Prime Minister Benjamin Netanyahu’s office confirmed Monday that he is planning his first official visit to the United Arab Emirates.
A source in the prime minister’s office told The Times of Israel that the visit could take place as early as next week, but the exact date and itinerary are still being worked out.
In a statement, the PMO said it was in contact with the UAE government regarding the visit.
On Saturday, UAE President Sheikh Mohamed bin Zayed Al Nahyan called Netanyahu to congratulate him after the government was sworn in.
“His Highness expressed his desire to further strengthen the ties between the two countries in various fields, with a special focus on development issues, and to advance the path of partnership and peace for the benefit of the two peoples and the wider region,” the official Emirates News Agency (WAM) reported.
Reuters reported that UAE Foreign Minister Sheikh Abdullah bin Zayed Al Nahyan separately called his new Israeli counterpart, Eli Cohen.
Israel and the UAE were linked two years ago as part of the Abraham Accords.
Netanyahu was due to visit the UAE in a few months, but the trip has been repeatedly postponed due to the pandemic, scheduling issues and internal political crises.
He was ultimately scheduled to make the trip before his term as prime minister ends in March 2021, but it was canceled due to Jordan’s delay in approving his flight path over the Hashemite kingdom.
In June 2022, when then Prime Minister Naftali Bennett flew to Abu Dhabi to hold talks on the Iran issue, UAE Foreign Minister Nahyan visited Israel marked the second anniversary of the signing of the Abraham Accords in September. He met with then-Prime Minister Yair Lapid and Netanyahu. President Isaac Herzog also visited the UAE.
There have been concerns that ties between Israel and the Gulf states could be affected by the election of Netanyahu’s hard-line government.
Ahead of last year’s election, the UAE warned Netanyahu not to include far-right lawmakers Itamar Ben Gvir and Bezalel Smotrich in his government, a senior official familiar with the matter said. Tell Times of Israel.
Netanyahu and bin Zayed delivered that message during their meeting in Israel. The UAE foreign minister has warned that bringing these extremist lawmakers into Netanyahu’s government risks upending relations with the UAE, in addition to the broader Abraham Accords, the official said.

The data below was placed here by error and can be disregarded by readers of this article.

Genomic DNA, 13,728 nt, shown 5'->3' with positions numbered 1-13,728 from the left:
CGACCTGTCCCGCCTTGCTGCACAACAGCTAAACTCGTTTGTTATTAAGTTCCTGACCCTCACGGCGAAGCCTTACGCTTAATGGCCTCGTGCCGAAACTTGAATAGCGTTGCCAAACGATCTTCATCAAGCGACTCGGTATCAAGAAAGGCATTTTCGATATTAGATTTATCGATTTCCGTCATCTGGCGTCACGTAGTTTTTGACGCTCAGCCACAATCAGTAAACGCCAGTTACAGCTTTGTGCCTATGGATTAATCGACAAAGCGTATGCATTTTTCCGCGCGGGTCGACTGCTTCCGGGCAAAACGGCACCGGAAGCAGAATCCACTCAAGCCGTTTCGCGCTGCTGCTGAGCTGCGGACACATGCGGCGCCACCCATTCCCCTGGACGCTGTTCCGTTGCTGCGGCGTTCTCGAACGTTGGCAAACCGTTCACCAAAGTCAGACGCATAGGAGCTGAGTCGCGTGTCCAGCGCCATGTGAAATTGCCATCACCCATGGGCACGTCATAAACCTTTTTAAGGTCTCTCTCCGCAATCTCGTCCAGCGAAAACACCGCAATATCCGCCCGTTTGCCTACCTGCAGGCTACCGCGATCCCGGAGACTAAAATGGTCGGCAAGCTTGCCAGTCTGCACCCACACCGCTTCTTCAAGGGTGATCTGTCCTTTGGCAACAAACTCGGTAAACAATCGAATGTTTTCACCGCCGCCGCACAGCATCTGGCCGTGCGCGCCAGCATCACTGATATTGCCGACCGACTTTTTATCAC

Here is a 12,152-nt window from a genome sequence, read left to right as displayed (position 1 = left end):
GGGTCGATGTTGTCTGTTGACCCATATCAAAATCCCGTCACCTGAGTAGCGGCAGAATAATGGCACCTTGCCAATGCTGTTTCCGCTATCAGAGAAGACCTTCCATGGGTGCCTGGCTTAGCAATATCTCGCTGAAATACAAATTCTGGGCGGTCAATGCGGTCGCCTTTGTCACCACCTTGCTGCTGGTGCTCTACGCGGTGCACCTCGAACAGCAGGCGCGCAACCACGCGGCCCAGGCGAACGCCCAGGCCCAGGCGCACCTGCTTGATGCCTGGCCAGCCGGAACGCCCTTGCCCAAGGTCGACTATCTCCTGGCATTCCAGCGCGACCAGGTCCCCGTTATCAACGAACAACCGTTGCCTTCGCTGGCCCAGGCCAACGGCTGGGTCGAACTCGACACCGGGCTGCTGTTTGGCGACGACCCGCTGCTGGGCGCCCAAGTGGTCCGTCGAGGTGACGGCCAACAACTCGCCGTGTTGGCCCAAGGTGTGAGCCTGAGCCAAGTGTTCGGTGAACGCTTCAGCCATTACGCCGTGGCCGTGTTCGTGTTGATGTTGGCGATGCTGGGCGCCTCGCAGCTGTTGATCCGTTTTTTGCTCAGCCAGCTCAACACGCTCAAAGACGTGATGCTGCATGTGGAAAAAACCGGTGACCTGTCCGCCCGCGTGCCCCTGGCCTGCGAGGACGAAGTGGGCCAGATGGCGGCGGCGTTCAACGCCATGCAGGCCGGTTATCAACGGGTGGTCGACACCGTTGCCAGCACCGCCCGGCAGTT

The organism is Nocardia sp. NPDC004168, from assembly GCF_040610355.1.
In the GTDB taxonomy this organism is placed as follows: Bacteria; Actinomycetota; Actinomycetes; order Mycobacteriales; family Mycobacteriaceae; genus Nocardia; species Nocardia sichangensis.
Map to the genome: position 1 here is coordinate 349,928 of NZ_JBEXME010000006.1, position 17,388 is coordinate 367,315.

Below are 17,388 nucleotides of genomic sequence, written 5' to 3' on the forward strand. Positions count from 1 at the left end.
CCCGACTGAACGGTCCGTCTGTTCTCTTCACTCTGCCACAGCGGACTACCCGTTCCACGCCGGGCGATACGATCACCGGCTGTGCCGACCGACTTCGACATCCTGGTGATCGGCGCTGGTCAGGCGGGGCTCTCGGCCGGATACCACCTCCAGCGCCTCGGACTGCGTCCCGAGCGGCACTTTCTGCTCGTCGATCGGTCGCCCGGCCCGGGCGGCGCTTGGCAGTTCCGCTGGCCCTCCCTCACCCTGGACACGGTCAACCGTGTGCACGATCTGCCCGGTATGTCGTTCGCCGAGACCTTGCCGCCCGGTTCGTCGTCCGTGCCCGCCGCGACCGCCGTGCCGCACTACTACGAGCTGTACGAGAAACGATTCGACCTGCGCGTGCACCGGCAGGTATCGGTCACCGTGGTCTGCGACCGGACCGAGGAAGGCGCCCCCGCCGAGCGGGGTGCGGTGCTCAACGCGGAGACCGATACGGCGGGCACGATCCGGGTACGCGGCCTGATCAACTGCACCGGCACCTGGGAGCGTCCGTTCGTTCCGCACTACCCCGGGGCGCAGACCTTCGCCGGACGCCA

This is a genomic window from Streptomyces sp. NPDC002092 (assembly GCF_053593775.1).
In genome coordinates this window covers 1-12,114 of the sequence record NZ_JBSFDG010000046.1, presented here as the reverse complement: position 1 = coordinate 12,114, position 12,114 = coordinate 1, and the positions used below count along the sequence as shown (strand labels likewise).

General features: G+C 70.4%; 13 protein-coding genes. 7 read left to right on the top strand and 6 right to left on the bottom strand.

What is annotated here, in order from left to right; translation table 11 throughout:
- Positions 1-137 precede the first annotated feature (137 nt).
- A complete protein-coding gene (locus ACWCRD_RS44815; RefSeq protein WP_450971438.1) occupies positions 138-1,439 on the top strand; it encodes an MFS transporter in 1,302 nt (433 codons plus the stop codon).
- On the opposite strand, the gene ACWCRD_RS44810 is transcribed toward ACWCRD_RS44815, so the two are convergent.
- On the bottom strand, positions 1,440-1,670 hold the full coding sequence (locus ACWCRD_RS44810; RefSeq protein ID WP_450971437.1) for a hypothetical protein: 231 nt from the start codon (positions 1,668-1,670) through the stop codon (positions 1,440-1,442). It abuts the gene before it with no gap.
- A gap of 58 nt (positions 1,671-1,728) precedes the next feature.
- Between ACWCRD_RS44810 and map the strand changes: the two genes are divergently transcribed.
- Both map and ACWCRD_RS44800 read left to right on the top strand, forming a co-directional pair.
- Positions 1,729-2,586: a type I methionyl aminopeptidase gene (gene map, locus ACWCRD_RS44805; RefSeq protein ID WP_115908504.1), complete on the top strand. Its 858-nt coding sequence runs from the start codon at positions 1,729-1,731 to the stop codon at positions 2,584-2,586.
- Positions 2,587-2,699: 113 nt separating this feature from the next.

But Abu Dhabi has apparently changed its tune since the right-wing religious bloc won a majority in the November 1 vote.
Last month, Mohamed Al Khaja, UAE Ambassador to Israel meet Less than a week after being with Smotrich, he was photographed greeting Ben Gvir warmly.
Ben Gvir claims to be a disciple of extremist rabbi and former MK Meir Kahane, whose Kach Party was outlawed and declared a terrorist organization by Israel and the United States in the 1980s.
Ben Gvir has been convicted on terror charges but insists he has been chairing meetings in recent years. He was also found guilty of inciting racism in 2007 for holding a sign reading “Expel the Arab enemies” at a protest.
Smotrich, the head of religious Zionism, was seen as one of Israel’s most right-wing lawmakers before Ben Gvir entered politics last year.
Smotridge has long made remarks about Arab Israelis and Palestinians, saying it was “natural” for his wife not to want to give birth in the same hospital ward as Arab women.
Last year, he lamented that Israel’s first prime minister, David Ben-Gurion, had not “done the task” of driving all Arabs out of the country when it was founded.
Smotridge has long advocated the massive expansion of settlements and the annexation of large parts of the West Bank without giving equal rights to Palestinians in those areas.
The UAE activated the Abraham Accords in exchange for a pledge by Netanyahu’s then-government not to proceed with plans to annex large swathes of the West Bank.